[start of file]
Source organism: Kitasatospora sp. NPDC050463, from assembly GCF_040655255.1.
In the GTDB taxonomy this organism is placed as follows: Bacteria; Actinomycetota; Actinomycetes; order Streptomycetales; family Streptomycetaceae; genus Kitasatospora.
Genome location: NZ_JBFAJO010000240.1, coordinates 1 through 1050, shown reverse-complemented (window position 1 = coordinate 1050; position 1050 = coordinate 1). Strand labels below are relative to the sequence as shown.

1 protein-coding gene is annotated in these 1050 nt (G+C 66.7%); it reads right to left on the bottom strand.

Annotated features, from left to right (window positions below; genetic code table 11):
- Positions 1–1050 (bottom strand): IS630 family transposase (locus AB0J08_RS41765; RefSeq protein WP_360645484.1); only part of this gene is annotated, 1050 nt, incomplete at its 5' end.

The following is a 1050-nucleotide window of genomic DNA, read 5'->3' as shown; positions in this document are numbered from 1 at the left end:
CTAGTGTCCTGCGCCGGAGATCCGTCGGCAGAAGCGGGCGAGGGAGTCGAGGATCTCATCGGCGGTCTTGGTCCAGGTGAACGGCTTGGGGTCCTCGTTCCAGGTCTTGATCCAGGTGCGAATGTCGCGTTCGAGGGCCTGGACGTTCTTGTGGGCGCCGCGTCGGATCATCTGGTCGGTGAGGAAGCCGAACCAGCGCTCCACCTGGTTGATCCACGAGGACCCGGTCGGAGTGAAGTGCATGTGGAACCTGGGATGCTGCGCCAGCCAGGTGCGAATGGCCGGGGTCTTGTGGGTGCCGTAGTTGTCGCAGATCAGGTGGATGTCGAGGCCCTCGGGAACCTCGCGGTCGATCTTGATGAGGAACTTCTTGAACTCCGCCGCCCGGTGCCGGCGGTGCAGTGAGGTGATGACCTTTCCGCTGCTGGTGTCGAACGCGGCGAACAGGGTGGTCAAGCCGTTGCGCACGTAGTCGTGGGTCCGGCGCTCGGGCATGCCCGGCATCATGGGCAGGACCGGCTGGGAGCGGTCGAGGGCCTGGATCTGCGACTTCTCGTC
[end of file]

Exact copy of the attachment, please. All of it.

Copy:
Source organism: Kitasatospora sp. NPDC050463, from assembly GCF_040655255.1.
In the GTDB taxonomy this organism is placed as follows: Bacteria; Actinomycetota; Actinomycetes; order Streptomycetales; family Streptomycetaceae; genus Kitasatospora.
Genome location: NZ_JBFAJO010000240.1, coordinates 1 through 1050, shown reverse-complemented (window position 1 = coordinate 1050; position 1050 = coordinate 1). Strand labels below are relative to the sequence as shown.

1 protein-coding gene is annotated in these 1050 nt (G+C 66.7%); it reads right to left on the bottom strand.

Annotated features, from left to right (window positions below; genetic code table 11):
- Positions 1–1050 (bottom strand): IS630 family transposase (locus AB0J08_RS41765; RefSeq protein WP_360645484.1); only part of this gene is annotated, 1050 nt, incomplete at its 5' end.

The following is a 1050-nucleotide window of genomic DNA, read 5'->3' as shown; positions in this document are numbered from 1 at the left end:
CTAGTGTCCTGCGCCGGAGATCCGTCGGCAGAAGCGGGCGAGGGAGTCGAGGATCTCATCGGCGGTCTTGGTCCAGGTGAACGGCTTGGGGTCCTCGTTCCAGGTCTTGATCCAGGTGCGAATGTCGCGTTCGAGGGCCTGGACGTTCTTGTGGGCGCCGCGTCGGATCATCTGGTCGGTGAGGAAGCCGAACCAGCGCTCCACCTGGTTGATCCACGAGGACCCGGTCGGAGTGAAGTGCATGTGGAACCTGGGATGCTGCGCCAGCCAGGTGCGAATGGCCGGGGTCTTGTGGGTGCCGTAGTTGTCGCAGATCAGGTGGATGTCGAGGCCCTCGGGAACCTCGCGGTCGATCTTGATGAGGAACTTCTTGAACTCCGCCGCCCGGTGCCGGCGGTGCAGTGAGGTGATGACCTTTCCGCTGCTGGTGTCGAACGCGGCGAACAGGGTGGTCAAGCCGTTGCGCACGTAGTCGTGGGTCCGGCGCTCGGGCATGCCCGGCATCATGGGCAGGACCGGCTGGGAGCGGTCGAGGGCCTGGATCTGCGACTTCTCGTC